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  • Triangulating Truths
  • T. C. Marshall (bio)
All That Beauty
Fred Moten
Letter Machine Editions
136Pages; Print, $20.00

This book is a gem that shines dark in the light. Like much of the most useful poetry, it puts both celebration and questions in our minds and lives. The first bit of that comes with the title and “a prefatory note” that raises James Baldwin’s question: What will happen to all that beauty? from his incendiary book The Fire Next Time (1963). The opening note struck in that preface plays on Fred Moten’s summary of Baldwin’s effect: “He makes us let us look for ourselves, and through ourselves, till we’re beside ourselves.” That odd syntax and diction, “makes us let us look,” is typical of this book. It gets viscous enough at times to really slow our reading, and it seems like that is what’s wanted. It seems to be trying to make me see that when I get beside myself with sorting through something, I can see what I’ve been doing and question where it comes from and whither it goes. This book stirs up critical reflection by thickening the soup with the roux of thinking. It can make you rue the mix that got us here as you celebrate the taste that Monk (or even Jolin Tsai) played and called “Ugly Beauty.”

All That Beauty makes me think of its title as both a noun phrase naming the beauty that it presents — and as a possible opening to see all that beauty does. I mean: all that beauty shakes us with, or all that beauty makes possible, or all that beauty defines for us. Fred Moten isn’t just portraying beauties for us; this book engages them and places them in their engagement with “the world.” He finds them in the muddy waters of history and people’s efforts, greatly peoples of color. Off-color everyday language and hip neology light up the pages with that dark that is darker than blue.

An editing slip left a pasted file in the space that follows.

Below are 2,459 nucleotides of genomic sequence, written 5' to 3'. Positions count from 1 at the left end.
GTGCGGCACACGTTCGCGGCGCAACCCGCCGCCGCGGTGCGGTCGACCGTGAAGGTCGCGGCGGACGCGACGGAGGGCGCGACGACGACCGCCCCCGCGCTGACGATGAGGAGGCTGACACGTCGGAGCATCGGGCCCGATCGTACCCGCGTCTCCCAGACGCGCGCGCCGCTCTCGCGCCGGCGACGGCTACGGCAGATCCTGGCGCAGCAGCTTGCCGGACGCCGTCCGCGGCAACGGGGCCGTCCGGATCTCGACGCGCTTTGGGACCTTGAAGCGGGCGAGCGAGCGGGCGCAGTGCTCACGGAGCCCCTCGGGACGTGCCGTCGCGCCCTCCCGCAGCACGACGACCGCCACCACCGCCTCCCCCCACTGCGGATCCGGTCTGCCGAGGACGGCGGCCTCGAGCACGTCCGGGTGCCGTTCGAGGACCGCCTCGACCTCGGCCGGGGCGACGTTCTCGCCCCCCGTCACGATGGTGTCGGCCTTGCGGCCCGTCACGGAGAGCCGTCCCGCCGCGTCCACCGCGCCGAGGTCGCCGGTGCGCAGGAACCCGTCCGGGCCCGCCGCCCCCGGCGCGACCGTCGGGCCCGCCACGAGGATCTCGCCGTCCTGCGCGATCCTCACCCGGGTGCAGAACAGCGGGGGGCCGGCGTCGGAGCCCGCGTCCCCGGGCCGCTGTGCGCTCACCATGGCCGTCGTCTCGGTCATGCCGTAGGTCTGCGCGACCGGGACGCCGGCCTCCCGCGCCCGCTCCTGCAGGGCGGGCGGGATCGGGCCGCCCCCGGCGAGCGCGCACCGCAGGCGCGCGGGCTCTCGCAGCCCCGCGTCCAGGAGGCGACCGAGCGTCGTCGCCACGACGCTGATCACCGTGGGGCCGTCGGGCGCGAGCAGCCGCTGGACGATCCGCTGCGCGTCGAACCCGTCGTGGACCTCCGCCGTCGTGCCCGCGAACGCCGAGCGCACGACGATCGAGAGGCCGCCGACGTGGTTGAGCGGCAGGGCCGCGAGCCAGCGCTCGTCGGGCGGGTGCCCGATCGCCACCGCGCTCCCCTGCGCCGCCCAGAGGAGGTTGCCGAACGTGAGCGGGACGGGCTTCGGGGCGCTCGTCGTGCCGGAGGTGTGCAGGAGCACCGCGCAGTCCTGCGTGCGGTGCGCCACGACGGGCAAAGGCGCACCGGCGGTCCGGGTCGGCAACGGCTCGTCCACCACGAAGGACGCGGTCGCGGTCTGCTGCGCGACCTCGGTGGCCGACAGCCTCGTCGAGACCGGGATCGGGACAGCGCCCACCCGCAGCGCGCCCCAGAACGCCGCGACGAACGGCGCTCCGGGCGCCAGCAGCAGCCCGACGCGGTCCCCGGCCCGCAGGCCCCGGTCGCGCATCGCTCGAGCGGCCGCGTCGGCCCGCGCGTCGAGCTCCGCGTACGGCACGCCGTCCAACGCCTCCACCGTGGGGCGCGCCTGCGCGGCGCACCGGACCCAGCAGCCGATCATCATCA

Our regular shit is muddyand irregular. Our shit is the shit, in this  regard.        Our  shit is irregardless, in this regard.That antecitational burstis the book of life; and all we got to      do is come out    to show them we ain’t  got to show you shit.

The urgency of the actions and recognitions here is to read the scene “and keep writing that shit underneath the floor, as our commune.” That “our” can be heard without any specific claims, though Blackness is always at hand. A poem called “symphony of combs” celebrating and including the work of Black Women “with Susana Baca, Satch Hoyt and Victoria Santa Cruz’n’em” goes like this in its first section:

They yelled at me, Black! Black Woman! They called me Black Woman and I called myself saying don’t call me out my name. I’m Black! I said. I’m a Black Woman and my sons and brothers shout it, dance it, claim it, caught up in the rhythm of reciting, their hip and hip tight movement turning, twisting how freedom and agony surveil each other everywhere in sowing that fold and cut they carry. They send a primal scene whose white mask’d repetition is cooked down low to rope and clothe the one-line force of soy. I am whatever you say I am, but not the way that you say I am, ‘cause that’s the way that I have to be, if you wanna come on after me, when said in concert comes uncountable as hair’s new groomed and grooved refusal to uncurl. Me gritaron Negra! Here they go right now.

The poems in the book are all dedicated to a somebody’n’em, and this locution carries the concept of community throughout the collection. That “Negra” section is like them all in taking on voices beyond Moten’s own. Each is a lot like lively appreciative critique, really, of somebody’s efforts, where somebody’n’em — their associates or enablers — have made a push to keep on pushin’.

Another section of the comb poem explicates...


Additional Information

Print ISSN
pp. 29-30
Launched on MUSE
Open Access
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